The reality of the decisions I’ve already made suddenly hit me. I’m a mom. A mom who decided she absolutely had to stay home with her child. And there will probably be more children which means….more time at home. If I don’t have the time now, how can I expect to have the time when my house is even fuller?

The take away from my month of experimenting seemed to be this: be patient, and adjust your short-term expectations.

But, of course, just as I began to accept these realizations, I had a dream. An actual dream, while I was sleeping the other night. I was speaking to a faceless being (God, if you will) about my life. This faceless being told me that I was going to die some day and asked me what I needed to do before that happened. And I said “write!” I screamed and cried “write!” with my fists pounding up to the sky. The faceless being agreed so I told him I would publish my work before I died.

And there you have it. Accepting that I can’t have it all will likely always be a battle. Neither part of me wants to die.



Mother Woman

Yesterday morning I frantically threw together a bag of snacks, diapers, and diversion tactics while simultaneously feeding Emerson lunch and layering her in mittens and warm clothes. I was late, as per usual, to the support group I attend every Monday.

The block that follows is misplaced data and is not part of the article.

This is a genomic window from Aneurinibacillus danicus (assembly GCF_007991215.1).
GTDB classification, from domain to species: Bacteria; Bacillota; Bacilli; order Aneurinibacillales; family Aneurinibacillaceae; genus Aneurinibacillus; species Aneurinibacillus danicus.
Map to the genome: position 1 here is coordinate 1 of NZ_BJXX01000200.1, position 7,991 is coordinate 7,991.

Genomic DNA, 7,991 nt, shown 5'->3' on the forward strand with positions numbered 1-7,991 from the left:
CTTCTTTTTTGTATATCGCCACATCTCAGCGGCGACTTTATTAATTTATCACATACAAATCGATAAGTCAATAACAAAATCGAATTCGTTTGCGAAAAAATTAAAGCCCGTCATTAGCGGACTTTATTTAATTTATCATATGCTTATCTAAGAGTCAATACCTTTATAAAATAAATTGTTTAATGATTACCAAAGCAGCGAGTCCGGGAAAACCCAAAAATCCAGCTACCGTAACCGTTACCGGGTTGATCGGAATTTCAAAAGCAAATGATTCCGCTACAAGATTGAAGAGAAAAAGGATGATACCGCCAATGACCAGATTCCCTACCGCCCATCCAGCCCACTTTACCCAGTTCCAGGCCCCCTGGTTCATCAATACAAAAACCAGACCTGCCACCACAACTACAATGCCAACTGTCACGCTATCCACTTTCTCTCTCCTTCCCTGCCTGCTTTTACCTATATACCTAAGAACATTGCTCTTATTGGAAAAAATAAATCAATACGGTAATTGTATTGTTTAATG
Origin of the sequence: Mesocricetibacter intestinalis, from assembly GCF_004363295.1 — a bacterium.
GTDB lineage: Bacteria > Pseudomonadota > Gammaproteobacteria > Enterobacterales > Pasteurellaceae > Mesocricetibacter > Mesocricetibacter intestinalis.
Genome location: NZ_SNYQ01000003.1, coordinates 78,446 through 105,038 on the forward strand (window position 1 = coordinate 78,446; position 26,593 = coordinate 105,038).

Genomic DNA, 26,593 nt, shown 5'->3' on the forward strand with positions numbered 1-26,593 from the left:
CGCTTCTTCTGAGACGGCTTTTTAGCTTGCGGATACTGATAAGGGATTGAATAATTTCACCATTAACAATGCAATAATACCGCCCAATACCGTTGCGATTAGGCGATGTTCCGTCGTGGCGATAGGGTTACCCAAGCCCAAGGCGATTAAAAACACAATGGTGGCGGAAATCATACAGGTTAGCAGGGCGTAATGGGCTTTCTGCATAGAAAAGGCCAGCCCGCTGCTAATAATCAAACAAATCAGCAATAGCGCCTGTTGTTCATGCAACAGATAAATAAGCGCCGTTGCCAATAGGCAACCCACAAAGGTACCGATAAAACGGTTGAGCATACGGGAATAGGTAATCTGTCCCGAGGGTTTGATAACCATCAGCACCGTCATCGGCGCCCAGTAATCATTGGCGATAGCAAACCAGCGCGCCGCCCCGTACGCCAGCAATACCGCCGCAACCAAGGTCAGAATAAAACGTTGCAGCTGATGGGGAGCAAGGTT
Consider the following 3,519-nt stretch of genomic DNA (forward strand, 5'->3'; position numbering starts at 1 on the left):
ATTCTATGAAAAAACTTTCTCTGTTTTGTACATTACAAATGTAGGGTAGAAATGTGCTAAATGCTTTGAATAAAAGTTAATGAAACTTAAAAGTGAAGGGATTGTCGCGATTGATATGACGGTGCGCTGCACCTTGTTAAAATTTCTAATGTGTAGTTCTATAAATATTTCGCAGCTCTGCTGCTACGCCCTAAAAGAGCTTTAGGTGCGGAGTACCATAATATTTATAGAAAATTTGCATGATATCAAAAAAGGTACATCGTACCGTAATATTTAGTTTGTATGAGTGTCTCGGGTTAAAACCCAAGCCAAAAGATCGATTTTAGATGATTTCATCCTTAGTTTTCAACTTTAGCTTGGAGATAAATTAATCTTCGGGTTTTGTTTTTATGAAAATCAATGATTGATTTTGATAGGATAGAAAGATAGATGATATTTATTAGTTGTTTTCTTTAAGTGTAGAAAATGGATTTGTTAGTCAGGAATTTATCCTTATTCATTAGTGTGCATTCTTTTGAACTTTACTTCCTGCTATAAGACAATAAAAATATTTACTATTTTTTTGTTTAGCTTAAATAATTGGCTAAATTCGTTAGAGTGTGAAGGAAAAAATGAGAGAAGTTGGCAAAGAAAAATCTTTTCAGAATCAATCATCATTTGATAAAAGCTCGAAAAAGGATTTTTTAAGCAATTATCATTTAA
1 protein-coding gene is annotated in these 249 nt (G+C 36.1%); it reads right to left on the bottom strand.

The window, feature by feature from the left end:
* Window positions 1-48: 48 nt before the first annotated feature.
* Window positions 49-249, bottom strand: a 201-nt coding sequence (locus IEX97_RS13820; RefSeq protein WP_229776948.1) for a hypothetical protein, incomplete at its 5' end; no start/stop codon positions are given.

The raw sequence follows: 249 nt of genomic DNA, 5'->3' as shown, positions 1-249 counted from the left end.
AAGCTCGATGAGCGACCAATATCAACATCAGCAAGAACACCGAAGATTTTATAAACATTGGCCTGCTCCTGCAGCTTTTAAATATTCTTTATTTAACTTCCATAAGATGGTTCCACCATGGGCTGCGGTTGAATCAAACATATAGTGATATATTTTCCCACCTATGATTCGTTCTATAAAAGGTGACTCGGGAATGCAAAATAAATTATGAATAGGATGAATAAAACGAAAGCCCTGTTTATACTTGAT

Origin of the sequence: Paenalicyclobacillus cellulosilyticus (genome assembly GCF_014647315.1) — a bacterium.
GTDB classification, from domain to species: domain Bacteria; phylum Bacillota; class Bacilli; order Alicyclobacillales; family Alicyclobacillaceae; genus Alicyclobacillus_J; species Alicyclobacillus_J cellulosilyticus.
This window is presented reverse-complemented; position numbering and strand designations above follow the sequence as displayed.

I eventually made it to the meeting, and also as per usual, was not judged for being late. In fact, we were all told to congratulate ourselves for making it there. And with that, I was in a safe place.

When it came time for me to speak, I decided to bring to light something I have been silently struggling with for the past eighteen months that I’ve been a mother. This post, though, is not about that struggle in particular, but a small prayer of gratitude for the sacred space called “Mother Woman” that allows me to share what feels insurmountable and leave feeling lighter each week.


When I learned I was pregnant, I knew I’d need support when the baby arrived. And somehow physical help with my new baby seemed to pale in comparison to the emotional support I knew I would need to weather the enormous and overwhelming transition into motherhood.

So, I had a group for new mothers picked out halfway through my pregnancy. When my baby finally arrived, that group was the one place I could go during those first few weeks and months when the life I had previously known felt like it had been paused, and the majority of my time was spent at home nursing and sleeping. It was a place where my baby could cry….a place where I could cry. There was no judgement and a whole lot of voices speaking the truth about this beautiful but confusing experience I was going through.